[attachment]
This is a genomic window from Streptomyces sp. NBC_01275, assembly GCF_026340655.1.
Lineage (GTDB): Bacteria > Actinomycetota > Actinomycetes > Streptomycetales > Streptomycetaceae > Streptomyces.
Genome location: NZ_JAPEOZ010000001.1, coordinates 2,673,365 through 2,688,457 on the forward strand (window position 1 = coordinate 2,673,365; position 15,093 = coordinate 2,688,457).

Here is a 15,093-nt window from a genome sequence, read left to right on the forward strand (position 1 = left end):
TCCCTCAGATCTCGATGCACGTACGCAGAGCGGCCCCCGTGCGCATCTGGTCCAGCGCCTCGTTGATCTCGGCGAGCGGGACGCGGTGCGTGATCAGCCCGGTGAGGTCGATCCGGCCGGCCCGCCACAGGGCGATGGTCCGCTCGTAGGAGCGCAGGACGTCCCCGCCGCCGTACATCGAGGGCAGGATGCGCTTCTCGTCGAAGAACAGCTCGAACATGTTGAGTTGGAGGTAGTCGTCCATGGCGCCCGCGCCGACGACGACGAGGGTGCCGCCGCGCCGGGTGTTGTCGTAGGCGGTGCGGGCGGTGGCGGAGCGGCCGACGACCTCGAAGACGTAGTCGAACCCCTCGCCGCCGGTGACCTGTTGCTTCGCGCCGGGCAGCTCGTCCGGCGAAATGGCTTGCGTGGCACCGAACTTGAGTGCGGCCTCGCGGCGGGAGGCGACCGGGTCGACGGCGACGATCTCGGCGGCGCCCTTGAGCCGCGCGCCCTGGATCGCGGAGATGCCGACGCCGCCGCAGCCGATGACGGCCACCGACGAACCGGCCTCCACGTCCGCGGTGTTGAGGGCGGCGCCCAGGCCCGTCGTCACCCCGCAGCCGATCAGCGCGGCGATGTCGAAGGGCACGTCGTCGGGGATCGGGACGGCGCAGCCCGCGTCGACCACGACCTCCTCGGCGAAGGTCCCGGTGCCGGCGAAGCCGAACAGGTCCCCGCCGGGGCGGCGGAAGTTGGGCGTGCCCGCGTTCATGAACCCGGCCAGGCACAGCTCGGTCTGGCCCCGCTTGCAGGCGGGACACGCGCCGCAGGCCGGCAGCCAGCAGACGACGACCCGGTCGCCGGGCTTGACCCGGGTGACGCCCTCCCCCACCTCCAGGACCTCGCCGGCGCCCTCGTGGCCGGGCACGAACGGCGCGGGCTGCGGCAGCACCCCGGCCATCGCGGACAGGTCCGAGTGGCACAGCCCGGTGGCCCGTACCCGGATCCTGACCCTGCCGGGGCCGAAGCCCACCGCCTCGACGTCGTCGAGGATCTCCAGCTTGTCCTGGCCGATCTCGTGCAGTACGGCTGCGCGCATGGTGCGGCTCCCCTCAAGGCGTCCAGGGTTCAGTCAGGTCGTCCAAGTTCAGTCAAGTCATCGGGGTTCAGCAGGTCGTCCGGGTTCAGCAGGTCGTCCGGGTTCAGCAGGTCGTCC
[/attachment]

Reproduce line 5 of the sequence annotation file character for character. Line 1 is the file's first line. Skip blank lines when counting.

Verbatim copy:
TCCCTCAGATCTCGATGCACGTACGCAGAGCGGCCCCCGTGCGCATCTGGTCCAGCGCCTCGTTGATCTCGGCGAGCGGGACGCGGTGCGTGATCAGCCCGGTGAGGTCGATCCGGCCGGCCCGCCACAGGGCGATGGTCCGCTCGTAGGAGCGCAGGACGTCCCCGCCGCCGTACATCGAGGGCAGGATGCGCTTCTCGTCGAAGAACAGCTCGAACATGTTGAGTTGGAGGTAGTCGTCCATGGCGCCCGCGCCGACGACGACGAGGGTGCCGCCGCGCCGGGTGTTGTCGTAGGCGGTGCGGGCGGTGGCGGAGCGGCCGACGACCTCGAAGACGTAGTCGAACCCCTCGCCGCCGGTGACCTGTTGCTTCGCGCCGGGCAGCTCGTCCGGCGAAATGGCTTGCGTGGCACCGAACTTGAGTGCGGCCTCGCGGCGGGAGGCGACCGGGTCGACGGCGACGATCTCGGCGGCGCCCTTGAGCCGCGCGCCCTGGATCGCGGAGATGCCGACGCCGCCGCAGCCGATGACGGCCACCGACGAACCGGCCTCCACGTCCGCGGTGTTGAGGGCGGCGCCCAGGCCCGTCGTCACCCCGCAGCCGATCAGCGCGGCGATGTCGAAGGGCACGTCGTCGGGGATCGGGACGGCGCAGCCCGCGTCGACCACGACCTCCTCGGCGAAGGTCCCGGTGCCGGCGAAGCCGAACAGGTCCCCGCCGGGGCGGCGGAAGTTGGGCGTGCCCGCGTTCATGAACCCGGCCAGGCACAGCTCGGTCTGGCCCCGCTTGCAGGCGGGACACGCGCCGCAGGCCGGCAGCCAGCAGACGACGACCCGGTCGCCGGGCTTGACCCGGGTGACGCCCTCCCCCACCTCCAGGACCTCGCCGGCGCCCTCGTGGCCGGGCACGAACGGCGCGGGCTGCGGCAGCACCCCGGCCATCGCGGACAGGTCCGAGTGGCACAGCCCGGTGGCCCGTACCCGGATCCTGACCCTGCCGGGGCCGAAGCCCACCGCCTCGACGTCGTCGAGGATCTCCAGCTTGTCCTGGCCGATCTCGTGCAGTACGGCTGCGCGCATGGTGCGGCTCCCCTCAAGGCGTCCAGGGTTCAGTCAGGTCGTCCAAGTTCAGTCAAGTCATCGGGGTTCAGCAGGTCGTCCGGGTTCAGCAGGTCGTCCGGGTTCAGCAGGTCGTCC